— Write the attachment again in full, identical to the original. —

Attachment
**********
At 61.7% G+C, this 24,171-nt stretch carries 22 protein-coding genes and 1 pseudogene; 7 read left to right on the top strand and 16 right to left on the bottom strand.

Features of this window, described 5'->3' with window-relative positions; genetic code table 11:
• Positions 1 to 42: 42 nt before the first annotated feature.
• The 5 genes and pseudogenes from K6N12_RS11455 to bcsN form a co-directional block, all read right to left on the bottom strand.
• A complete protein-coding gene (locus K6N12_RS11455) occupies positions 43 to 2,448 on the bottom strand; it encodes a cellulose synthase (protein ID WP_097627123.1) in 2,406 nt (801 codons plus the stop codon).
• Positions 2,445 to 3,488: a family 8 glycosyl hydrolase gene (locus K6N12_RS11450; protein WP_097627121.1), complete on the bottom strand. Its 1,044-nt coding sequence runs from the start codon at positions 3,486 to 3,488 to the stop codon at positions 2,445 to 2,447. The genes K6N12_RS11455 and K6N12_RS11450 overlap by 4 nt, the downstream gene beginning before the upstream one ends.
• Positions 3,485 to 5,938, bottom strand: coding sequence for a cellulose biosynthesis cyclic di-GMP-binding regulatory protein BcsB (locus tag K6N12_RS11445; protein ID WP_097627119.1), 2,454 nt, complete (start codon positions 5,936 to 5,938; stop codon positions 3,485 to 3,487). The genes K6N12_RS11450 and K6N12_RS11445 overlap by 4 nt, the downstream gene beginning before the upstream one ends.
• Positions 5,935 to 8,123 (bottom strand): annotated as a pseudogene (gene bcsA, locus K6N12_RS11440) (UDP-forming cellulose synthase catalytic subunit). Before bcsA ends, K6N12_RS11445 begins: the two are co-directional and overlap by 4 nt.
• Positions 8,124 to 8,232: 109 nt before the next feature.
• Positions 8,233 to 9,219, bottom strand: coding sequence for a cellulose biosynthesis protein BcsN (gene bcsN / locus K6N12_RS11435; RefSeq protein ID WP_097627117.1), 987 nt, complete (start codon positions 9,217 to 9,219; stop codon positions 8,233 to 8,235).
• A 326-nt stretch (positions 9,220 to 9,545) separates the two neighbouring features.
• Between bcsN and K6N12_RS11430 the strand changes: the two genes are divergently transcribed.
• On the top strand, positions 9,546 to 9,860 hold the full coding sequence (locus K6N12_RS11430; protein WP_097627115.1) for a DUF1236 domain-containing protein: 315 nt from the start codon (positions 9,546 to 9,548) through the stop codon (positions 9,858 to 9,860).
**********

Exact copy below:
At 61.7% G+C, this 24,171-nt stretch carries 22 protein-coding genes and 1 pseudogene; 7 read left to right on the top strand and 16 right to left on the bottom strand.

Features of this window, described 5'->3' with window-relative positions; genetic code table 11:
• Positions 1 to 42: 42 nt before the first annotated feature.
• The 5 genes and pseudogenes from K6N12_RS11455 to bcsN form a co-directional block, all read right to left on the bottom strand.
• A complete protein-coding gene (locus K6N12_RS11455) occupies positions 43 to 2,448 on the bottom strand; it encodes a cellulose synthase (protein ID WP_097627123.1) in 2,406 nt (801 codons plus the stop codon).
• Positions 2,445 to 3,488: a family 8 glycosyl hydrolase gene (locus K6N12_RS11450; protein WP_097627121.1), complete on the bottom strand. Its 1,044-nt coding sequence runs from the start codon at positions 3,486 to 3,488 to the stop codon at positions 2,445 to 2,447. The genes K6N12_RS11455 and K6N12_RS11450 overlap by 4 nt, the downstream gene beginning before the upstream one ends.
• Positions 3,485 to 5,938, bottom strand: coding sequence for a cellulose biosynthesis cyclic di-GMP-binding regulatory protein BcsB (locus tag K6N12_RS11445; protein ID WP_097627119.1), 2,454 nt, complete (start codon positions 5,936 to 5,938; stop codon positions 3,485 to 3,487). The genes K6N12_RS11450 and K6N12_RS11445 overlap by 4 nt, the downstream gene beginning before the upstream one ends.
• Positions 5,935 to 8,123 (bottom strand): annotated as a pseudogene (gene bcsA, locus K6N12_RS11440) (UDP-forming cellulose synthase catalytic subunit). Before bcsA ends, K6N12_RS11445 begins: the two are co-directional and overlap by 4 nt.
• Positions 8,124 to 8,232: 109 nt before the next feature.
• Positions 8,233 to 9,219, bottom strand: coding sequence for a cellulose biosynthesis protein BcsN (gene bcsN / locus K6N12_RS11435; RefSeq protein ID WP_097627117.1), 987 nt, complete (start codon positions 9,217 to 9,219; stop codon positions 8,233 to 8,235).
• A 326-nt stretch (positions 9,220 to 9,545) separates the two neighbouring features.
• Between bcsN and K6N12_RS11430 the strand changes: the two genes are divergently transcribed.
• On the top strand, positions 9,546 to 9,860 hold the full coding sequence (locus K6N12_RS11430; protein WP_097627115.1) for a DUF1236 domain-containing protein: 315 nt from the start codon (positions 9,546 to 9,548) through the stop codon (positions 9,858 to 9,860).